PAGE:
According to Ampere, Baidu-backed iQiyi, Alibaba’s Youku-Tudou and Tencent-owned Tencent Video collectively achieved rapid growth following a shift from advertising revenues to premium subscriptions.
According to the analyst outfit, 44% of Chinese internet users subscribe to two or three SVOD services and some 16% subscriber to all three.
The research group says that the three leading players generated US$8 billion in revenue between them last year, still some way short of Netflix’s total of US$18 billion. According to Ampere, the three, all backed by cash-rich technology giants – collectively known as the BAT – have built subscriptions on the back of aggressive investment in content.
For example, between 2011-2018, iQiyi’s content costs grew by a CAGR of 140%. While subscription income was just 4% of total revenue in, by 2018, it had grown to over 50% of its total revenue. Paid subscribers have privileged access to more exclusive content than the service’s free-tier subscribers.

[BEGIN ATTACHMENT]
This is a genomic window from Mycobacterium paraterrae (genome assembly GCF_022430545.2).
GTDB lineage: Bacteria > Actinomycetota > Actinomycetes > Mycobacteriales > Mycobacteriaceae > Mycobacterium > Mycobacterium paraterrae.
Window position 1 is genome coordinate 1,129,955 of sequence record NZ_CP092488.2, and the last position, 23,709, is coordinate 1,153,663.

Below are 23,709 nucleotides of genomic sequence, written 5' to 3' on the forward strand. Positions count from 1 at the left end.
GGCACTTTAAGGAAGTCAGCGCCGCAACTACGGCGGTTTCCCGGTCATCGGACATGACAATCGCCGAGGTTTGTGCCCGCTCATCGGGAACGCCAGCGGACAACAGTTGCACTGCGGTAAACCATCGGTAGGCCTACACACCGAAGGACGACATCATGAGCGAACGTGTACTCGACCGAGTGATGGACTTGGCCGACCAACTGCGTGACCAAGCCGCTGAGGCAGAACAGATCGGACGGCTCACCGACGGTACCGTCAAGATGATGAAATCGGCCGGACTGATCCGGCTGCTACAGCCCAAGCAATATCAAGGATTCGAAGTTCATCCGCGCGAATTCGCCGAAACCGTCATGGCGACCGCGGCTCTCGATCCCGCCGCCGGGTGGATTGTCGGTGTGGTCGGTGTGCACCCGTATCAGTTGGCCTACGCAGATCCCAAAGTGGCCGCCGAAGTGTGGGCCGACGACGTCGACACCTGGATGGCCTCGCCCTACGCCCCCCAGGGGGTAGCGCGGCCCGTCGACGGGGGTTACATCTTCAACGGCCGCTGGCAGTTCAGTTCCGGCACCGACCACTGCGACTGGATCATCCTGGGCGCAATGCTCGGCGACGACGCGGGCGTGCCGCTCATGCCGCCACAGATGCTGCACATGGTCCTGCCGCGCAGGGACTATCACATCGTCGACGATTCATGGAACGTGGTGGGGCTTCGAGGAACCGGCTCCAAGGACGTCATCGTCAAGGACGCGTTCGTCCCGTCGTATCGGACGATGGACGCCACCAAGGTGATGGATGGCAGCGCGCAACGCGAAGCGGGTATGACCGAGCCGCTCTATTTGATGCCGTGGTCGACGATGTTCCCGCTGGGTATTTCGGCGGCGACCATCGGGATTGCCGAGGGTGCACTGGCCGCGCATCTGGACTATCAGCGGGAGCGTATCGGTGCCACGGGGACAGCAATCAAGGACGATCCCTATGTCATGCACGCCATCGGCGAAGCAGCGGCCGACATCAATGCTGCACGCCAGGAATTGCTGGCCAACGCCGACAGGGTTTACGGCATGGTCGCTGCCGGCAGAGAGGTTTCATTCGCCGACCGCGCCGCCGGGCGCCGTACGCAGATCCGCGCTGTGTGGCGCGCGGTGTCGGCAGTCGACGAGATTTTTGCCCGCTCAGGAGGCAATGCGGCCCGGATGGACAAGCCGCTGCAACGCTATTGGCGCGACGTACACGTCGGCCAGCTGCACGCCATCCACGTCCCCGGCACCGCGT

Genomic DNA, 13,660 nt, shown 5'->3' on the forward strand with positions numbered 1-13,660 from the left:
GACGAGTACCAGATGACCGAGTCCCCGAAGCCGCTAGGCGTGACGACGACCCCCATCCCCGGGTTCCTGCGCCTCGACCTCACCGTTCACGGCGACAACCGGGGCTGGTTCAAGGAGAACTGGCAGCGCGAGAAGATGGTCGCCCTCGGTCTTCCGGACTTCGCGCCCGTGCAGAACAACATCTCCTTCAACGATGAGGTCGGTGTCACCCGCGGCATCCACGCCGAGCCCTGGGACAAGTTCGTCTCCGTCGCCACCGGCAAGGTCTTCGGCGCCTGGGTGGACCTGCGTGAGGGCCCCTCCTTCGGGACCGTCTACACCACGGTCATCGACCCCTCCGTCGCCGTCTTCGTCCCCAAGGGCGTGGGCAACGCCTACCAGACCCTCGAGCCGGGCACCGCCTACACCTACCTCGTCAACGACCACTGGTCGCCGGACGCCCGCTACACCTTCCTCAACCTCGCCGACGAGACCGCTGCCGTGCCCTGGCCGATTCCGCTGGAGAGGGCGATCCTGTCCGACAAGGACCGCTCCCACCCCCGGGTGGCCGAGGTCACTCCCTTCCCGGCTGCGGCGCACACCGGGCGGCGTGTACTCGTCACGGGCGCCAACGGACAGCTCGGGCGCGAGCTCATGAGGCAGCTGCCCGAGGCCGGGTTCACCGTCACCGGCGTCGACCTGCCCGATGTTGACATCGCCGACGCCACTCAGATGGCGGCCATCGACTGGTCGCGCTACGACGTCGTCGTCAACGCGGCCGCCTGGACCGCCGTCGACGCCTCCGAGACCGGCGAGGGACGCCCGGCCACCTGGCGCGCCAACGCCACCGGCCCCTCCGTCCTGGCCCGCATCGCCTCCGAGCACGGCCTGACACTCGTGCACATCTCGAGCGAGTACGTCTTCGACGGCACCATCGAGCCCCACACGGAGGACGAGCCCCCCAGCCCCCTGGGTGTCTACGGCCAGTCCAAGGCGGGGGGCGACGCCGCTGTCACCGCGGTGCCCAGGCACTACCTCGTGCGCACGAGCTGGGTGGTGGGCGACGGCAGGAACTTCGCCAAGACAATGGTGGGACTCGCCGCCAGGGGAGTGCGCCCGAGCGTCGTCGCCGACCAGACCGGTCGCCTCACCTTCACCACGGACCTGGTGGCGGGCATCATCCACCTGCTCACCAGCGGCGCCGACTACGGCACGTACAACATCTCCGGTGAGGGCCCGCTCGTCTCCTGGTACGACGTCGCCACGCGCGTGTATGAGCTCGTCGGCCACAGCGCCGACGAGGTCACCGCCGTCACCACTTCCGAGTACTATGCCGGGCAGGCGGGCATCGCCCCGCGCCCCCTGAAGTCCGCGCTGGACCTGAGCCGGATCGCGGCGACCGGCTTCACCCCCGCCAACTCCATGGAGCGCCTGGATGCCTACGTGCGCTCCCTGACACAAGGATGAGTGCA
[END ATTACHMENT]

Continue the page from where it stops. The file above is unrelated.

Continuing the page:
Youku-Tudou has the biggest content library with 13,000 titles, followed by iQiyi with 10,000, and Tencent Video with 7,000. However, iQiyi offers 250 original and 1,000 exclusive titles, while Tencent Video has 330 original and 1,400 exclusive titles. All three target a mass market audience with a broad mix of popular content.
Ampere expects the big three to reach 340 million subscribers and generate revenues of €12.6 billion a year by 2024, with the market dominated by the big three, helped by the regulatory exclusion of US-based providers.
“We expect the big three SVoD players in China to continue growing and reach 340 million subscriptions and USD 12.6 billion in total a year by the end of 2024. Investing heavily in content will continue as the main strategy to drive subscriptions and increase user retention, in which process the strong financial backing from BAT is key,” said Ampere Analysis analyst Orina Zhao.
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